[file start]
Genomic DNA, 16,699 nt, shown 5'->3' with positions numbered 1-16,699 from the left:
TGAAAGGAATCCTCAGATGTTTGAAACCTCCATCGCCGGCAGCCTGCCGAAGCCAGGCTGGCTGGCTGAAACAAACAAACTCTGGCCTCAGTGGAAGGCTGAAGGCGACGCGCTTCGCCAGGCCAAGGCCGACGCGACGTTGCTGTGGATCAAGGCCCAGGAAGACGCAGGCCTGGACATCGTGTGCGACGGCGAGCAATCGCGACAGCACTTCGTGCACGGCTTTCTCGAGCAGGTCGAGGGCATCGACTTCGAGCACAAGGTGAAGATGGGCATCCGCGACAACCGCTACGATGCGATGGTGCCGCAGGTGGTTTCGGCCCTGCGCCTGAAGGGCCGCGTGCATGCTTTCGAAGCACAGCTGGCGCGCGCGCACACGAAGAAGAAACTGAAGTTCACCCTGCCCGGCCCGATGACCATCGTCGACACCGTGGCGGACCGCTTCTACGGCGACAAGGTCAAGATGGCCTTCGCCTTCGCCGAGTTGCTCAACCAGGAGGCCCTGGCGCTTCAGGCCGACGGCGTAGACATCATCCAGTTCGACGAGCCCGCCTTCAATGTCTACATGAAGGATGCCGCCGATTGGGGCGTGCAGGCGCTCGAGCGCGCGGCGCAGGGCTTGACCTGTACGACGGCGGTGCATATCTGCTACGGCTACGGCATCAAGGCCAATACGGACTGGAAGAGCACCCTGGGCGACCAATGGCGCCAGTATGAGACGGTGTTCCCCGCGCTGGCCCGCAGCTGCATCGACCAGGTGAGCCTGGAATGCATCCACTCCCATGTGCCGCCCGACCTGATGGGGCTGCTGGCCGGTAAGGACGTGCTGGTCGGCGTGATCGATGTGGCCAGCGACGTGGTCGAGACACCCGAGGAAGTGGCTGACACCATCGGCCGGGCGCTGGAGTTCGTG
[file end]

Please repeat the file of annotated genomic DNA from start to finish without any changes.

Genomic DNA, 16,699 nt, shown 5'->3' with positions numbered 1-16,699 from the left:
TGAAAGGAATCCTCAGATGTTTGAAACCTCCATCGCCGGCAGCCTGCCGAAGCCAGGCTGGCTGGCTGAAACAAACAAACTCTGGCCTCAGTGGAAGGCTGAAGGCGACGCGCTTCGCCAGGCCAAGGCCGACGCGACGTTGCTGTGGATCAAGGCCCAGGAAGACGCAGGCCTGGACATCGTGTGCGACGGCGAGCAATCGCGACAGCACTTCGTGCACGGCTTTCTCGAGCAGGTCGAGGGCATCGACTTCGAGCACAAGGTGAAGATGGGCATCCGCGACAACCGCTACGATGCGATGGTGCCGCAGGTGGTTTCGGCCCTGCGCCTGAAGGGCCGCGTGCATGCTTTCGAAGCACAGCTGGCGCGCGCGCACACGAAGAAGAAACTGAAGTTCACCCTGCCCGGCCCGATGACCATCGTCGACACCGTGGCGGACCGCTTCTACGGCGACAAGGTCAAGATGGCCTTCGCCTTCGCCGAGTTGCTCAACCAGGAGGCCCTGGCGCTTCAGGCCGACGGCGTAGACATCATCCAGTTCGACGAGCCCGCCTTCAATGTCTACATGAAGGATGCCGCCGATTGGGGCGTGCAGGCGCTCGAGCGCGCGGCGCAGGGCTTGACCTGTACGACGGCGGTGCATATCTGCTACGGCTACGGCATCAAGGCCAATACGGACTGGAAGAGCACCCTGGGCGACCAATGGCGCCAGTATGAGACGGTGTTCCCCGCGCTGGCCCGCAGCTGCATCGACCAGGTGAGCCTGGAATGCATCCACTCCCATGTGCCGCCCGACCTGATGGGGCTGCTGGCCGGTAAGGACGTGCTGGTCGGCGTGATCGATGTGGCCAGCGACGTGGTCGAGACACCCGAGGAAGTGGCTGACACCATCGGCCGGGCGCTGGAGTTCGTG